I am trying to build a communications system for a car, for turning gadgets on or off. One idea was to parasite on power lines, but what kind of components and signaling could be used for this? I am thinking pretty low communication speed is acceptable, such as below a megabit, but more than 10 kilobits per second.

Is there some suitable standard for a hostile environment such as a car?

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    \$\begingroup\$ Where does the "fiber optic fishing line" come into the question? \$\endgroup\$
    – user3624
    Commented Dec 3, 2011 at 23:22
  • \$\begingroup\$ I was going to ask another question at first, but decided that one was stupid. Unfortunately, forgot to change title ... :) \$\endgroup\$ Commented Dec 4, 2011 at 1:27

3 Answers 3


There are two commercial solutions that I'm aware of; the first is PLC4trucks (SAE J2497) which is (or at least was) based on generally difficult to obtain Intellon ICs, the second is through Yamar Electronics who offer a range of devices that would seem to meet your requirements.


I would not try to add signals on car power since it can be very noisy.

Your problem is exactly what CAN was invented for. You run power and CAN to everything, then the rest is done by sending messages.

Silicon chips are cheap and light but copper wire is expensive and heavy. The car industry decided long ago it made more sense to run a single power wire, for example, to a tailgate assembly and send messages to tell the various lights to turn themselves on and off than to run separate switched power lines to each fillament.

CAN is differential and therefore has good immunity to external noise. For short distances like a car, it can do 1 Mbit/s. CAN has been so common for so long that there are plenty of microcontrollers with CAN capability built in. You will find lots of info out there with the search string "CAN bus".

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    \$\begingroup\$ Which cars have the signal/tail lights controlled by wire? I haven't run across this yet, although I also don't drive the newest vehicles. \$\endgroup\$
    – akohlsmith
    Commented Dec 4, 2011 at 1:44
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    \$\begingroup\$ Aside from CAN (suitable for up to 1Mbit communication), there is a slower automotive protocol called LIN for very low speed devices (e.g. lights/windows/etc) \$\endgroup\$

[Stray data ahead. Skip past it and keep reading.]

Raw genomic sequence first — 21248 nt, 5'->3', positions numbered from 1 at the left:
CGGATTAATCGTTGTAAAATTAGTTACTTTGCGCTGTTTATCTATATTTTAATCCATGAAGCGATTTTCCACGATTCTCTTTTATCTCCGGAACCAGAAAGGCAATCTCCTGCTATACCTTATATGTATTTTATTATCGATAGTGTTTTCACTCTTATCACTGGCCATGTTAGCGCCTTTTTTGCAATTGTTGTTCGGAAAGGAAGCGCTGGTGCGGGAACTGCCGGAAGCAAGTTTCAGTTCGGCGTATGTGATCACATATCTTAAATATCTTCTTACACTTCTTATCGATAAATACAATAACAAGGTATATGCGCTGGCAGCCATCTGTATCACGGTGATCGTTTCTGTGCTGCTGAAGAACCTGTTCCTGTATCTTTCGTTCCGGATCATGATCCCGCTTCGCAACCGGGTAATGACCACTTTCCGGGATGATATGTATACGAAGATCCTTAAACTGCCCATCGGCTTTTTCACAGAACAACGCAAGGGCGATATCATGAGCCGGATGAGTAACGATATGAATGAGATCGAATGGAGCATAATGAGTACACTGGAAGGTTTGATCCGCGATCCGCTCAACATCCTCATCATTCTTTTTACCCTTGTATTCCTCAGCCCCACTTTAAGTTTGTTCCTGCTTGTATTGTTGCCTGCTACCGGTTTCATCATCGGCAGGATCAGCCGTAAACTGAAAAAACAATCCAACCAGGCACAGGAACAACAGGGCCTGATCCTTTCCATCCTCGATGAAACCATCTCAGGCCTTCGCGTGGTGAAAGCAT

– Jason S
    Commented Dec 4, 2011 at 2:01
  • \$\begingroup\$ CAN and LIN are often used in conjunction with one another. \$\endgroup\$
    – JonnyBoats
    Commented Dec 4, 2011 at 2:19
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    \$\begingroup\$ Agreed. CAN and LIN are typically available and designed for the automobile. Ignoring the details hidden behind an industry standardization / protectionism. If they are willing to run 3/4 wires for those. \$\endgroup\$
    – kenny
    Commented Dec 4, 2011 at 13:51

I realise this is a relatively old question but in case your are still on the problem, take a closer look at the work of Miloslav Trnka.

In his publication "Development system for Communications over DC power lines" he treats exactly the problem you describe. I cannot quite remember the data rate he achieved but given that he used a FSK modulation with frequencies in the MHz range, tens of kilobits seem possible.

Miroslav dealt with the noisy environment cited by Olin Lanthrop in his answer by sending the same information in parallel on a variety of carrier frequencies. This way even if part of the frequency spectrum becomes too noisy for communication, other parts are likely to remain available.

Note that this was research at laboratory stage, so it is no standard. - But nevertheless a nice idea.


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